review: The Bell Jar
Esther Greenwood is a promising, young college student from Boston who had been given the chance to gain real world experience and connections at a month-long literary program in New York City. Somewhere along the way she began to lose pieces of herself, and once she returned home her reality quickly unraveled. She started looking for ways to commit suicide, and ended up in a series of mental facilities. Her unnerving (though curiously intelligible) thought processes are succinctly described, with memories plucked from here and there and mingled with her ravings.
For me, Esther is not much of a relatable character, or even a likable one, but she serves her purpose in bringing to light the world of mental health in the 1950’s. Labotomies, electroshock treatments, and insulin coma therapy are a few of the procedures mentioned by name or description. It truly opens a fascinating, although heartbreaking, sliver of history that is alluded to in pop culture quite often, but not delved into for serious discussion or introspection. It seems to be one of those subjects that is regulated to a back shelf because of its sinister nature and the only genre willing to give it a voice is horror–usually of the “haunting” variety. I think this book plays an important role in portraying the true history of the unfortunate realities of mid-20th century mental healthcare. Although this does not make for a pretty read, it is enlightening, and demonstrates the talent of the author. Her early passing is truly a loss for the literary world.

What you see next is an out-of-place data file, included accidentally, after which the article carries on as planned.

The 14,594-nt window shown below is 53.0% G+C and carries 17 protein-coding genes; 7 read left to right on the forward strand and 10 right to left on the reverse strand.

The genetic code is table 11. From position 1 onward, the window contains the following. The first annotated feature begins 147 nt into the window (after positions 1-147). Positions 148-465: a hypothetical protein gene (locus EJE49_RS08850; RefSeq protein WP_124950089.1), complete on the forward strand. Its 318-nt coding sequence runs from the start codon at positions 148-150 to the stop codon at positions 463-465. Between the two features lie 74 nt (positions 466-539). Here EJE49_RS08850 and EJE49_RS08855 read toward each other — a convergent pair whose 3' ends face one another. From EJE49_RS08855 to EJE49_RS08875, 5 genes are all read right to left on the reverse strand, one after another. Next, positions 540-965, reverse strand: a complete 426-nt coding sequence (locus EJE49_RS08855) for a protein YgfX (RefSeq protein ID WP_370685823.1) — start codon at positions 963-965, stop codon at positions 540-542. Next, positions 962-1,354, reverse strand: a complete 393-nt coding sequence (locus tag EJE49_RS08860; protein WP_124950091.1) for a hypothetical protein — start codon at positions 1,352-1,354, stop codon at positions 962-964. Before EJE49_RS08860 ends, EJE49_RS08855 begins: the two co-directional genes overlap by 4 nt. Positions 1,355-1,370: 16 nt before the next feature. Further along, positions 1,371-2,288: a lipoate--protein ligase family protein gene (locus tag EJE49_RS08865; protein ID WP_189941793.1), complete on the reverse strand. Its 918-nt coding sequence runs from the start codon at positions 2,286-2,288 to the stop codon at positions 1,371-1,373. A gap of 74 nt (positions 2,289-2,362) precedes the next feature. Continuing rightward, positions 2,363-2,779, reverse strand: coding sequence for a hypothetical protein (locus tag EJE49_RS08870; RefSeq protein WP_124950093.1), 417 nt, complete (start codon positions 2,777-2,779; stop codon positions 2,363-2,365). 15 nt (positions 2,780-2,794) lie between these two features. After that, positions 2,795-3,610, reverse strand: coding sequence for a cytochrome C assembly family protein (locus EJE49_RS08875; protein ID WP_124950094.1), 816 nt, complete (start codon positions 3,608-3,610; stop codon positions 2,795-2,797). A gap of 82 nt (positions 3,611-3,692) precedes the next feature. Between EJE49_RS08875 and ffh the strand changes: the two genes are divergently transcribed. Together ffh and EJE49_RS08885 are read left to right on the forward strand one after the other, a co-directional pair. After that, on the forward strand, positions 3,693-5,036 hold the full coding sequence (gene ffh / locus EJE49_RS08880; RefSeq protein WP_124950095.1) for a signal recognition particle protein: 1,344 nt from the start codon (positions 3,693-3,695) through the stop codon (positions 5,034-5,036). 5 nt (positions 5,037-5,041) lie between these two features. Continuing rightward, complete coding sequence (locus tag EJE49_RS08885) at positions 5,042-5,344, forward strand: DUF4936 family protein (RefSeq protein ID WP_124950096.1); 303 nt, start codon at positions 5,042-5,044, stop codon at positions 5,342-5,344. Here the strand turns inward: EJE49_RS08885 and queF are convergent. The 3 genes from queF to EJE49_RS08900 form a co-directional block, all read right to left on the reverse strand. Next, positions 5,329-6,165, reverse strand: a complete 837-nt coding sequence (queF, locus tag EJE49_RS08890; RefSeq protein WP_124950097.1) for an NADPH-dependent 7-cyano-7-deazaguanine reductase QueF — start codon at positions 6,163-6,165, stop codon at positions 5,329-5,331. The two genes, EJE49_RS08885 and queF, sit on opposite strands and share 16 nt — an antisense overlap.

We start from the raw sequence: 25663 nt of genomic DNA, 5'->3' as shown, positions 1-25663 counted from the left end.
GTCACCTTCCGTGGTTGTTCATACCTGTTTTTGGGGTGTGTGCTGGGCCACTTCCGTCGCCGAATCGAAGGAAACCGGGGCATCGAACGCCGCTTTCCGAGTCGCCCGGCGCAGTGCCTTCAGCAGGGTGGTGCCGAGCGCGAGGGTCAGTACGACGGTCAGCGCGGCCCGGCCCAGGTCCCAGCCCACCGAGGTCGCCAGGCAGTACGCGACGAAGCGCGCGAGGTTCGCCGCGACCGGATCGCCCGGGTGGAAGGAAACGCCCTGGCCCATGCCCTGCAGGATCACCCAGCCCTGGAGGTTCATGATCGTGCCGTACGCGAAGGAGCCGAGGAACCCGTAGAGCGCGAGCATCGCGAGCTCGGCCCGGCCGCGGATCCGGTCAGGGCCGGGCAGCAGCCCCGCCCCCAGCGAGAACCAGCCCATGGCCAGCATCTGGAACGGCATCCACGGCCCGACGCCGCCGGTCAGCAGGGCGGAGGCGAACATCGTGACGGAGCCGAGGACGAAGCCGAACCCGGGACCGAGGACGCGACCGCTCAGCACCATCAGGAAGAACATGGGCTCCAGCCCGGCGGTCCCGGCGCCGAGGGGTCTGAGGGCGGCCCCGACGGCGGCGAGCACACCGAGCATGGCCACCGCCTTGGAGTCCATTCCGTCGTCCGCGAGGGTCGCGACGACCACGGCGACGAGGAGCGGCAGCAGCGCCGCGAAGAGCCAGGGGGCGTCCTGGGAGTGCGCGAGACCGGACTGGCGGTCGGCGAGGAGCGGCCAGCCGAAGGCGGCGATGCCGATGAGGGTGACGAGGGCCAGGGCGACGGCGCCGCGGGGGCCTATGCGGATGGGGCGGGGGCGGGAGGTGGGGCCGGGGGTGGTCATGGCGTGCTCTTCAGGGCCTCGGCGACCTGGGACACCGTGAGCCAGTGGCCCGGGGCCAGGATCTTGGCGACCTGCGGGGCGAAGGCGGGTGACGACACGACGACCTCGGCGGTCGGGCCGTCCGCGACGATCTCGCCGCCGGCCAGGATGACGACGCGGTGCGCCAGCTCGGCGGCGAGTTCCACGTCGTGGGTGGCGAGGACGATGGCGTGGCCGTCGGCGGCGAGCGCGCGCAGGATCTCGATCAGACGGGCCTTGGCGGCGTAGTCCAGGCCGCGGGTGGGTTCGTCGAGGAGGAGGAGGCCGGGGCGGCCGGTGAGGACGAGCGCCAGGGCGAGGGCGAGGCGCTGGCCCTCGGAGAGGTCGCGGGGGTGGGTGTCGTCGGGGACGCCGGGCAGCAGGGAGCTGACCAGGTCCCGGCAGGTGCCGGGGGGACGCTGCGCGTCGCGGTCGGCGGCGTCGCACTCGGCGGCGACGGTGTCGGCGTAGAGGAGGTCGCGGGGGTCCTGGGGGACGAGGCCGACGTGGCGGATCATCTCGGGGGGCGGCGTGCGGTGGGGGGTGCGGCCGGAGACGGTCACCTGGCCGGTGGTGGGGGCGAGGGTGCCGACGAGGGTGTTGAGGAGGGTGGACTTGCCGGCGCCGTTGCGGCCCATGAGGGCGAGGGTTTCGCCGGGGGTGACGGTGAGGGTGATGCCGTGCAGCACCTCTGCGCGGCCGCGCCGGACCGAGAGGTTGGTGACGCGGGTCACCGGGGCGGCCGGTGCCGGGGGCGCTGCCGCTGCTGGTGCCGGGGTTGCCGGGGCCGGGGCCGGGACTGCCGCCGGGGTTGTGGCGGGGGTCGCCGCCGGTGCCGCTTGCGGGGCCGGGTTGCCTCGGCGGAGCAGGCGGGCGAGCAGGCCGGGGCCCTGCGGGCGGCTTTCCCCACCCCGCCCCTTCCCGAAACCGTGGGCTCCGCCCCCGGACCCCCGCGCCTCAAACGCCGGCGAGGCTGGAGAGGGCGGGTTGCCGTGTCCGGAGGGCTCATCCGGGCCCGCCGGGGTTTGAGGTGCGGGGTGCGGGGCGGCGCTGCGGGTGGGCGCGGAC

This is another classic that I decided to take on, although it does have a historical feel being set in 1953. It was published in 1963 shortly before the author’s tragic death. Since finishing the book (ironically on February 11th–the anniversary of the author’s death), I’ve learned that it is sadly autobiographical in nature. Indeed, much of the plot mirrors Plath’s life and experiences, making this read all the more poignant.
A couple of descriptive quotes:
“On every side of me the red and blue and white skiers tore away down the blinding slope like fugitive bits of an American flag.”
“The great, grey eye of the sky looked back at me, its mist-shrouded sun focusing all the white and silent distances that poured from every point of the compass, hill after pale hill, to stall at my feet.”